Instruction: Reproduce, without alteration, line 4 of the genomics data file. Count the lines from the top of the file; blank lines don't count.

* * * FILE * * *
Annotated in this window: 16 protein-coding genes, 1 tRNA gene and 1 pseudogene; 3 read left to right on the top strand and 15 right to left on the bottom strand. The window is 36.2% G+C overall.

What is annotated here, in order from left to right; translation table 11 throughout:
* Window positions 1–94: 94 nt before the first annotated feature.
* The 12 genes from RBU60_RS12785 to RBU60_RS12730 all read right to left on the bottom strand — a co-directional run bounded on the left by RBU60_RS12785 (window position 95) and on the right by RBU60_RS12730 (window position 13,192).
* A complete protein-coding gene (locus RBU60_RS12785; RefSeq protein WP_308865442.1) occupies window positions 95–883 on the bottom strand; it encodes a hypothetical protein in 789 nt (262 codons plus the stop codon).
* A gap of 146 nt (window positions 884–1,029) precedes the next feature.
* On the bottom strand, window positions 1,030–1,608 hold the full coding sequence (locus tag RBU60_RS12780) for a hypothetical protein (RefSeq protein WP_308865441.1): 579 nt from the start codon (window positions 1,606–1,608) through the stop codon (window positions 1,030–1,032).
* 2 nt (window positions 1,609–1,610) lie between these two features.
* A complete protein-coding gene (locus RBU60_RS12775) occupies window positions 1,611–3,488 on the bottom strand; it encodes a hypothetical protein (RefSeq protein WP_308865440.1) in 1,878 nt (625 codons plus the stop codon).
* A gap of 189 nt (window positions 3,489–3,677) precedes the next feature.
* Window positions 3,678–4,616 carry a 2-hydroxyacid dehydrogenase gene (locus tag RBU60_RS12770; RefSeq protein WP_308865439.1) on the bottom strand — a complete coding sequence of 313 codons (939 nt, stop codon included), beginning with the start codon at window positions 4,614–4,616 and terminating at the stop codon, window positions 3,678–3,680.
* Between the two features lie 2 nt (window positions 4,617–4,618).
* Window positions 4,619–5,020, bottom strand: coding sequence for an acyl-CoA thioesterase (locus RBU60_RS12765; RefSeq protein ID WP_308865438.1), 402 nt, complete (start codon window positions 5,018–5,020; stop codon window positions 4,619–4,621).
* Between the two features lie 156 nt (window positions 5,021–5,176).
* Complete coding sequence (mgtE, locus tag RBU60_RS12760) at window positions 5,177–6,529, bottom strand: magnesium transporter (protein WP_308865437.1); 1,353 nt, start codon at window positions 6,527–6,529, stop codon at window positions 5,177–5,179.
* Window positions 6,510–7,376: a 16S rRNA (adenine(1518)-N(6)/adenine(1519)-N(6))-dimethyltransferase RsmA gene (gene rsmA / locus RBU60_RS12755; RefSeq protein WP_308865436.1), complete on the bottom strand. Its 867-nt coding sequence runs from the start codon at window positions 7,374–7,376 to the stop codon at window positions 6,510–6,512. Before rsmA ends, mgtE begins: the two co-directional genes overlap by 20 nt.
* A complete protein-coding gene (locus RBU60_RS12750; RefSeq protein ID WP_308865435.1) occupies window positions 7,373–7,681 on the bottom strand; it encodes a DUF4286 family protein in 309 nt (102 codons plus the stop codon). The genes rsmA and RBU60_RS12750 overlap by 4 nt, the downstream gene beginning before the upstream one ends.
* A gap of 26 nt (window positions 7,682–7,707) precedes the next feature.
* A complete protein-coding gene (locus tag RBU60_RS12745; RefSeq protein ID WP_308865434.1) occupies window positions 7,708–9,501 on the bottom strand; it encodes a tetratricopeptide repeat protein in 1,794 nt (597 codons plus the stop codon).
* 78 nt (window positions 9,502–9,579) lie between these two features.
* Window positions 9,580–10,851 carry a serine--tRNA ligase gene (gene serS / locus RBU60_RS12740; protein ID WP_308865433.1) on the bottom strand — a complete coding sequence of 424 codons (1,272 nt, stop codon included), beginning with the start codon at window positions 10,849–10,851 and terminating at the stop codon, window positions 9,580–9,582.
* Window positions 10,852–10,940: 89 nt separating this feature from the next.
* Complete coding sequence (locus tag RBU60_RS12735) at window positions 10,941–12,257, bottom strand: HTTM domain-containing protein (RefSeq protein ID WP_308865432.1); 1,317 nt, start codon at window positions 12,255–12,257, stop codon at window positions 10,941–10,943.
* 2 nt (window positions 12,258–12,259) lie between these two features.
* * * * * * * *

* The 12 genes from RBU60_RS12785 to RBU60_RS12730 all read right to left on the bottom strand — a co-directional run bounded on the left by RBU60_RS12785 (window position 95) and on the right by RBU60_RS12730 (window position 13,192).